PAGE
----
The Peterborough center will join ICT's 10 other Canadian call centers, which are located in New Brunswick, Newfoundland, Nova Scotia and Ontario. The company also recently opened a quality verification center in Miramichi, New Brunswick.
        Outsourced call center providers like ICT have gotten a business boost from the current economic downturn, which has prompted even more careful allocation of working capital. Taking the outsourcing route preserves resources that would otherwise be spent in setting up separate, independent operations. In addition, the downturn has left excess capacity in some outsourcers' centers, creating downward pricing pressures.
        Canada's call center fortunes have gotten a recent boost, too. The source, however, has been even darker - Sept. 11th.
        Prior to last year's terrorist attacks, nations like India and the Philippines had become increasingly popular offshore options for call centers. Substantially lower costs triggered that trend. Operating a 150-employee call center in India, for example, would cost some US$2.2 million a year, Datamonitor estimated in a report released late last year. In contrast, the same center in the United States would cost $5.6 million a year to operate, according to Datamonitor's estimate.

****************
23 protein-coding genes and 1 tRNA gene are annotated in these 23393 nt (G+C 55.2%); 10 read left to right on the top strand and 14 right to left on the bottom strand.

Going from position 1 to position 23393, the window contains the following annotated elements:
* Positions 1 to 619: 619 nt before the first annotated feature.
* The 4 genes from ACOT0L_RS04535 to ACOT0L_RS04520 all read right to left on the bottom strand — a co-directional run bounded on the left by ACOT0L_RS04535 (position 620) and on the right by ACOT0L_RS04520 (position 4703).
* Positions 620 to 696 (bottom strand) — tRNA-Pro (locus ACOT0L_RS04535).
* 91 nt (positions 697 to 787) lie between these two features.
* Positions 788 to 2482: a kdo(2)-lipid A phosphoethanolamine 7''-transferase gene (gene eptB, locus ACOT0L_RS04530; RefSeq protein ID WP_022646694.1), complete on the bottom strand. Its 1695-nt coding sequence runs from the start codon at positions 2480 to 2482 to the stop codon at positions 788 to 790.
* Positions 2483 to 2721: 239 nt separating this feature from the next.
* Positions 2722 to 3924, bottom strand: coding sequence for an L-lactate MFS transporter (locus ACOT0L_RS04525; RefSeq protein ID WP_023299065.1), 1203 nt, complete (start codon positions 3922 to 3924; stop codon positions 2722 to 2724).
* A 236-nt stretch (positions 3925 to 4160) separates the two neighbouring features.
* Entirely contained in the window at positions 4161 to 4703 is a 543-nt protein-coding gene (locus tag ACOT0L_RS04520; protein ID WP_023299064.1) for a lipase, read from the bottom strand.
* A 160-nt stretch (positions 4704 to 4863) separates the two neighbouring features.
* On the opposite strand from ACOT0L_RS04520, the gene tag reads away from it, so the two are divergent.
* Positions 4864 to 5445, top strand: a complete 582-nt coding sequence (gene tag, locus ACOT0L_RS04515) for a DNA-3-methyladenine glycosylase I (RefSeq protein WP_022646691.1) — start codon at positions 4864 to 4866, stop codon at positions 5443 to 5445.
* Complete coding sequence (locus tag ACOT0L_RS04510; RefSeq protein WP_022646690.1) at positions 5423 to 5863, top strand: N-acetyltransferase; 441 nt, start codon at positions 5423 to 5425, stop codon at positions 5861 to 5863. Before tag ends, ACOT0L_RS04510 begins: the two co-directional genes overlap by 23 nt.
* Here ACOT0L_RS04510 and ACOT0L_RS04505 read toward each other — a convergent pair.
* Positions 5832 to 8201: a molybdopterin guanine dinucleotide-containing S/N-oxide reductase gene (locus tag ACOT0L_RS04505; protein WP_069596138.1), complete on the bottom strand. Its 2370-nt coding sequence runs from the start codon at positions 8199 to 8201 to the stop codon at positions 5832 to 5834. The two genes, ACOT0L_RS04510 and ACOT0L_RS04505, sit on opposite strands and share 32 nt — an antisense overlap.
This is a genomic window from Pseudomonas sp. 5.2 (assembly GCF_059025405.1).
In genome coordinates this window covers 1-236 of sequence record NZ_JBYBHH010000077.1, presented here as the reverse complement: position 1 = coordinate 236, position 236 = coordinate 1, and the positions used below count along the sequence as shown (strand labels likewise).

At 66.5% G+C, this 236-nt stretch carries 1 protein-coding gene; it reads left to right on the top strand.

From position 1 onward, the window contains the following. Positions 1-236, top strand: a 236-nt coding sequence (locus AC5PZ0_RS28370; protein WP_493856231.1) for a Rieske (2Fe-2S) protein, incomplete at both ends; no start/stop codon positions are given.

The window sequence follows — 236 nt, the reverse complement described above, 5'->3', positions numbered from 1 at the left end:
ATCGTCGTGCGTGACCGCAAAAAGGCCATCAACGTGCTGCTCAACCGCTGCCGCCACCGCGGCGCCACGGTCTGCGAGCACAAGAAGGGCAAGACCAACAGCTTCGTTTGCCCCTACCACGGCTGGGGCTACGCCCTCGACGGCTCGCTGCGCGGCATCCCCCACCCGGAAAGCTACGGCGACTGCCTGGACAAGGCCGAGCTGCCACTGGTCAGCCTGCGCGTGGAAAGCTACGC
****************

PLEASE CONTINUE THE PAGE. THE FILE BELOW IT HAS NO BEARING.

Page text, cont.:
Post-9/11 employee safety concerns, however, have made some U.S. companies wary of offshore locations. As a result, the site selection palette for a number of call center expansions has largely narrowed to North America.

ICT: New Site 'Economically Advantageous'
In addition, Canada's costs have further boosted its appeal to U.S. companies' call centers.
        The exchange rate is one obvious cost factor. As of July 16th, one U.S dollar equaled $1.54 Canadian dollars.
        Canada's health-care system also lowers call center costs. Provincial health-care plans - which are funded by employee premiums and, indirectly, by corporate taxes - absorb many benefits that employers would bear in U.S. operations.